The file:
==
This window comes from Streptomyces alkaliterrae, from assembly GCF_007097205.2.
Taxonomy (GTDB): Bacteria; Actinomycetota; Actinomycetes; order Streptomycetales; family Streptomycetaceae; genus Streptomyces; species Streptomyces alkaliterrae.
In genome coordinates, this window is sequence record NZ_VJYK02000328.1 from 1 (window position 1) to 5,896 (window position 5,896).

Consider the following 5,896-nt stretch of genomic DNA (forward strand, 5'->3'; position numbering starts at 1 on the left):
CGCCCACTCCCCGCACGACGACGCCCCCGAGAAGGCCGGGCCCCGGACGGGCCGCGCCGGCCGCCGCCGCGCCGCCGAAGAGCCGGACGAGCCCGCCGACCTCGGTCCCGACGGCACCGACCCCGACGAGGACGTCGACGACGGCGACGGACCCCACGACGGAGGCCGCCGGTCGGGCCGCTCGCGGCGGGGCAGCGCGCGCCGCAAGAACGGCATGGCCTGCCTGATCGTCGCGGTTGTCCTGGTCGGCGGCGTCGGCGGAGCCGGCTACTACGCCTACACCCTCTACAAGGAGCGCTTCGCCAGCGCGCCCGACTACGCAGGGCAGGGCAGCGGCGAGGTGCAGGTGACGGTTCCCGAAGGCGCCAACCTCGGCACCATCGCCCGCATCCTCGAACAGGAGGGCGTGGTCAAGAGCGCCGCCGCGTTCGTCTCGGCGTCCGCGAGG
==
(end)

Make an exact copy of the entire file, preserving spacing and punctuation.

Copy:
This window comes from Streptomyces alkaliterrae, from assembly GCF_007097205.2.
Taxonomy (GTDB): Bacteria; Actinomycetota; Actinomycetes; order Streptomycetales; family Streptomycetaceae; genus Streptomyces; species Streptomyces alkaliterrae.
In genome coordinates, this window is sequence record NZ_VJYK02000328.1 from 1 (window position 1) to 5,896 (window position 5,896).

Consider the following 5,896-nt stretch of genomic DNA (forward strand, 5'->3'; position numbering starts at 1 on the left):
CGCCCACTCCCCGCACGACGACGCCCCCGAGAAGGCCGGGCCCCGGACGGGCCGCGCCGGCCGCCGCCGCGCCGCCGAAGAGCCGGACGAGCCCGCCGACCTCGGTCCCGACGGCACCGACCCCGACGAGGACGTCGACGACGGCGACGGACCCCACGACGGAGGCCGCCGGTCGGGCCGCTCGCGGCGGGGCAGCGCGCGCCGCAAGAACGGCATGGCCTGCCTGATCGTCGCGGTTGTCCTGGTCGGCGGCGTCGGCGGAGCCGGCTACTACGCCTACACCCTCTACAAGGAGCGCTTCGCCAGCGCGCCCGACTACGCAGGGCAGGGCAGCGGCGAGGTGCAGGTGACGGTTCCCGAAGGCGCCAACCTCGGCACCATCGCCCGCATCCTCGAACAGGAGGGCGTGGTCAAGAGCGCCGCCGCGTTCGTCTCGGCGTCCGCGAGG